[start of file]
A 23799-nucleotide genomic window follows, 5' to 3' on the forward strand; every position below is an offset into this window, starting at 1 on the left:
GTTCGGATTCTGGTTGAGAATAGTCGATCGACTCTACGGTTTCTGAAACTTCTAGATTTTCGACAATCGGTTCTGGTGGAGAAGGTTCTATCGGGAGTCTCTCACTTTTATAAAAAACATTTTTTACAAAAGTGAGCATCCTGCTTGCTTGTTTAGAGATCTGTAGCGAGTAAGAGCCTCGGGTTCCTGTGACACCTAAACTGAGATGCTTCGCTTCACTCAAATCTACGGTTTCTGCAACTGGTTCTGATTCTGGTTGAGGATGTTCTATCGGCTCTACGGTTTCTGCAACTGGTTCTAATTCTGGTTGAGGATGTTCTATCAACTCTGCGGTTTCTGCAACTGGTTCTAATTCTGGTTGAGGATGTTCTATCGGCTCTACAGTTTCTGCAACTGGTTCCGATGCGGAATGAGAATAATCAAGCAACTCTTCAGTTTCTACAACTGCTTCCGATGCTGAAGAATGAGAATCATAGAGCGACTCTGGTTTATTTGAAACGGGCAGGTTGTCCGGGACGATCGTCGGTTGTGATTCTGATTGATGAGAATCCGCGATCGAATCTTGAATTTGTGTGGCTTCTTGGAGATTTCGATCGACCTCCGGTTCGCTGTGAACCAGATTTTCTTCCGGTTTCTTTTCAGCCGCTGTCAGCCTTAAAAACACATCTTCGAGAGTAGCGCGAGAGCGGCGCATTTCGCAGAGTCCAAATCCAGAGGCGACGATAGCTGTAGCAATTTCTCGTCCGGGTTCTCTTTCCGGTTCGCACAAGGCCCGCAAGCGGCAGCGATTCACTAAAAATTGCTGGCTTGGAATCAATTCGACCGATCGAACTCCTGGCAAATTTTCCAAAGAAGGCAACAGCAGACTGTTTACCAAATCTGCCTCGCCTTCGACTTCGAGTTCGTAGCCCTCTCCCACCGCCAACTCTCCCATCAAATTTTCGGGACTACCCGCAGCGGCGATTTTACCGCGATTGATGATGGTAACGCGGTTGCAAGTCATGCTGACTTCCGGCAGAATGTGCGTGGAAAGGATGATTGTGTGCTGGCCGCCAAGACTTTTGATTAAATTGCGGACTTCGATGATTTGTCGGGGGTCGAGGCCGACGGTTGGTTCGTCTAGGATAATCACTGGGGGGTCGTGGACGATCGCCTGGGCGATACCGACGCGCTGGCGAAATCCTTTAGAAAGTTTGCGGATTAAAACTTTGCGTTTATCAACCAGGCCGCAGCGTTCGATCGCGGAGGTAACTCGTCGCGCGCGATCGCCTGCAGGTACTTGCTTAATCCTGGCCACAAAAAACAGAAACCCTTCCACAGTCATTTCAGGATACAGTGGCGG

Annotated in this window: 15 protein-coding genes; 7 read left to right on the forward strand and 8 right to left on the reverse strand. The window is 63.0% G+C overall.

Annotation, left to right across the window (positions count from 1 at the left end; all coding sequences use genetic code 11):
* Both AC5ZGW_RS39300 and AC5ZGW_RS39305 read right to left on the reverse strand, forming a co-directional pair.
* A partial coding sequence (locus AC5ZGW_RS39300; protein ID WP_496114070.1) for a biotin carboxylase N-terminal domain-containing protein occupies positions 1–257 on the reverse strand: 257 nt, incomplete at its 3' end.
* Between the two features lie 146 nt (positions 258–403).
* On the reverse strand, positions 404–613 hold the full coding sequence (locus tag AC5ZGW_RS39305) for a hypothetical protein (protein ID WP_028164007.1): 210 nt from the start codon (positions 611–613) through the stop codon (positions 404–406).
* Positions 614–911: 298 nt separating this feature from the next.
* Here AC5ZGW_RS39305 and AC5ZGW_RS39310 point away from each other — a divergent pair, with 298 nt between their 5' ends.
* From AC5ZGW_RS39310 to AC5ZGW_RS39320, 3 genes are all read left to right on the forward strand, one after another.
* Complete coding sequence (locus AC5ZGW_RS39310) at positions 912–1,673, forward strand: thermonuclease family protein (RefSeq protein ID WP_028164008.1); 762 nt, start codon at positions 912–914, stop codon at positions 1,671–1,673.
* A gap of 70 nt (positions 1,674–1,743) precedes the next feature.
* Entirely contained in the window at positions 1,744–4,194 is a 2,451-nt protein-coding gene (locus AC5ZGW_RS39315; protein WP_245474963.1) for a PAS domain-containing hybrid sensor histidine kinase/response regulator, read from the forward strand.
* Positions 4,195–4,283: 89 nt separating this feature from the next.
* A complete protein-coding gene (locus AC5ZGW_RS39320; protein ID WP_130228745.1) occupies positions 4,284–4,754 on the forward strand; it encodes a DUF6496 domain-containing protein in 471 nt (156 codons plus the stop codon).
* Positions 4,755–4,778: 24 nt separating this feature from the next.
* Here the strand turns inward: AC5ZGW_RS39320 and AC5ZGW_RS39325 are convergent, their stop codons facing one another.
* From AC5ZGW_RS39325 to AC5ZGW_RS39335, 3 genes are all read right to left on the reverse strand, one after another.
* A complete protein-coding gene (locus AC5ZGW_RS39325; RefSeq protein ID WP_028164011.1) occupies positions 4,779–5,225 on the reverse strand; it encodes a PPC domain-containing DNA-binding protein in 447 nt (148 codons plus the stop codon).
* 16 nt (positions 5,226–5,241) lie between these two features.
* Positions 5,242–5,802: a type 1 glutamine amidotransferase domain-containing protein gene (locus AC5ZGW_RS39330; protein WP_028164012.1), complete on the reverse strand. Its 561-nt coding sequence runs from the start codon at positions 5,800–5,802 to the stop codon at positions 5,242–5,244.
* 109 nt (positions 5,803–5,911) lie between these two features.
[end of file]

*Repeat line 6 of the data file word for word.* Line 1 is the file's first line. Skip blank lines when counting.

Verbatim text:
* A partial coding sequence (locus AC5ZGW_RS39300; protein ID WP_496114070.1) for a biotin carboxylase N-terminal domain-containing protein occupies positions 1–257 on the reverse strand: 257 nt, incomplete at its 3' end.